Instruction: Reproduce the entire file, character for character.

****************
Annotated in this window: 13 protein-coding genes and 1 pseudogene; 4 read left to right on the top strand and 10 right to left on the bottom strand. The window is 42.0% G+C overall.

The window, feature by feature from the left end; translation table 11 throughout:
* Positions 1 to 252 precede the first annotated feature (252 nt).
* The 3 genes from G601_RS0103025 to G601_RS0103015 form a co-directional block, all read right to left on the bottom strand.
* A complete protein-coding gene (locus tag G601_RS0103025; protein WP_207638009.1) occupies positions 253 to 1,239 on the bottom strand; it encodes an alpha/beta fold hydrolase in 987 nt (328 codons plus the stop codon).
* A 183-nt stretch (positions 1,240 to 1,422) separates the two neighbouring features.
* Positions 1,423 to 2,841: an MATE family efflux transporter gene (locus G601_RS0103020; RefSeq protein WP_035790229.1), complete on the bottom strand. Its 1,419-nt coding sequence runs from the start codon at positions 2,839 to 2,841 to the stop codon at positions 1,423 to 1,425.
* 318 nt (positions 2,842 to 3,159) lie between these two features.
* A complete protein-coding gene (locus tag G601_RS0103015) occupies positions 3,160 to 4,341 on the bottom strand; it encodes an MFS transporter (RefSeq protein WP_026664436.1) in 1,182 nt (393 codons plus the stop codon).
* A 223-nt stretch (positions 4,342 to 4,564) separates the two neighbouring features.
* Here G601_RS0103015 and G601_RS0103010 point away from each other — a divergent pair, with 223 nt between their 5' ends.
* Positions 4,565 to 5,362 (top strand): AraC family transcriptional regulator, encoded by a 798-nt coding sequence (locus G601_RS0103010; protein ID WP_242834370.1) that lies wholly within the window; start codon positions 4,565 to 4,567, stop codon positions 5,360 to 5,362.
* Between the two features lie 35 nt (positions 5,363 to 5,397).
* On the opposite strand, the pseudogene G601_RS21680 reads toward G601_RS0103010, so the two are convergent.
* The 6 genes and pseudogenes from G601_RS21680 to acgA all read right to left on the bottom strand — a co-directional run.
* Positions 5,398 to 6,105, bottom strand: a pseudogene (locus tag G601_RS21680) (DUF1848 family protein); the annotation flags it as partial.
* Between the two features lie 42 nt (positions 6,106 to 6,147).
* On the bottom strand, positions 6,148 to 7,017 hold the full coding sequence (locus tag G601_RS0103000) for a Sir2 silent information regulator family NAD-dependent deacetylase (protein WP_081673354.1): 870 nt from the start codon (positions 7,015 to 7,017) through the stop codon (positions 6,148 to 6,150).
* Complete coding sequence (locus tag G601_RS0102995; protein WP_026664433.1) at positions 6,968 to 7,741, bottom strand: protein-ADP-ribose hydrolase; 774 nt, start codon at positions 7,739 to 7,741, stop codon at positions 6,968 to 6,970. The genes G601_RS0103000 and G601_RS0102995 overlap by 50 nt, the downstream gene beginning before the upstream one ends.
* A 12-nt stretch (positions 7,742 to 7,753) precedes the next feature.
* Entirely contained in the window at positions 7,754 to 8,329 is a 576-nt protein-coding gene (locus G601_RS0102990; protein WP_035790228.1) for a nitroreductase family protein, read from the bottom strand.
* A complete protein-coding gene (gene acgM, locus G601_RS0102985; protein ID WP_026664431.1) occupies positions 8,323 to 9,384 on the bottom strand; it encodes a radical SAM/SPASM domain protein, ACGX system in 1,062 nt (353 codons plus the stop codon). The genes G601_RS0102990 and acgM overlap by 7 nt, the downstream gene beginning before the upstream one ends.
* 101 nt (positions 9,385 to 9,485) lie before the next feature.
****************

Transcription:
Annotated in this window: 13 protein-coding genes and 1 pseudogene; 4 read left to right on the top strand and 10 right to left on the bottom strand. The window is 42.0% G+C overall.

The window, feature by feature from the left end; translation table 11 throughout:
* Positions 1 to 252 precede the first annotated feature (252 nt).
* The 3 genes from G601_RS0103025 to G601_RS0103015 form a co-directional block, all read right to left on the bottom strand.
* A complete protein-coding gene (locus tag G601_RS0103025; protein WP_207638009.1) occupies positions 253 to 1,239 on the bottom strand; it encodes an alpha/beta fold hydrolase in 987 nt (328 codons plus the stop codon).
* A 183-nt stretch (positions 1,240 to 1,422) separates the two neighbouring features.
* Positions 1,423 to 2,841: an MATE family efflux transporter gene (locus G601_RS0103020; RefSeq protein WP_035790229.1), complete on the bottom strand. Its 1,419-nt coding sequence runs from the start codon at positions 2,839 to 2,841 to the stop codon at positions 1,423 to 1,425.
* 318 nt (positions 2,842 to 3,159) lie between these two features.
* A complete protein-coding gene (locus tag G601_RS0103015) occupies positions 3,160 to 4,341 on the bottom strand; it encodes an MFS transporter (RefSeq protein WP_026664436.1) in 1,182 nt (393 codons plus the stop codon).
* A 223-nt stretch (positions 4,342 to 4,564) separates the two neighbouring features.
* Here G601_RS0103015 and G601_RS0103010 point away from each other — a divergent pair, with 223 nt between their 5' ends.
* Positions 4,565 to 5,362 (top strand): AraC family transcriptional regulator, encoded by a 798-nt coding sequence (locus G601_RS0103010; protein ID WP_242834370.1) that lies wholly within the window; start codon positions 4,565 to 4,567, stop codon positions 5,360 to 5,362.
* Between the two features lie 35 nt (positions 5,363 to 5,397).
* On the opposite strand, the pseudogene G601_RS21680 reads toward G601_RS0103010, so the two are convergent.
* The 6 genes and pseudogenes from G601_RS21680 to acgA all read right to left on the bottom strand — a co-directional run.
* Positions 5,398 to 6,105, bottom strand: a pseudogene (locus tag G601_RS21680) (DUF1848 family protein); the annotation flags it as partial.
* Between the two features lie 42 nt (positions 6,106 to 6,147).
* On the bottom strand, positions 6,148 to 7,017 hold the full coding sequence (locus tag G601_RS0103000) for a Sir2 silent information regulator family NAD-dependent deacetylase (protein WP_081673354.1): 870 nt from the start codon (positions 7,015 to 7,017) through the stop codon (positions 6,148 to 6,150).
* Complete coding sequence (locus tag G601_RS0102995; protein WP_026664433.1) at positions 6,968 to 7,741, bottom strand: protein-ADP-ribose hydrolase; 774 nt, start codon at positions 7,739 to 7,741, stop codon at positions 6,968 to 6,970. The genes G601_RS0103000 and G601_RS0102995 overlap by 50 nt, the downstream gene beginning before the upstream one ends.
* A 12-nt stretch (positions 7,742 to 7,753) precedes the next feature.
* Entirely contained in the window at positions 7,754 to 8,329 is a 576-nt protein-coding gene (locus G601_RS0102990; protein WP_035790228.1) for a nitroreductase family protein, read from the bottom strand.
* A complete protein-coding gene (gene acgM, locus G601_RS0102985; protein ID WP_026664431.1) occupies positions 8,323 to 9,384 on the bottom strand; it encodes a radical SAM/SPASM domain protein, ACGX system in 1,062 nt (353 codons plus the stop codon). The genes G601_RS0102990 and acgM overlap by 7 nt, the downstream gene beginning before the upstream one ends.
* 101 nt (positions 9,385 to 9,485) lie before the next feature.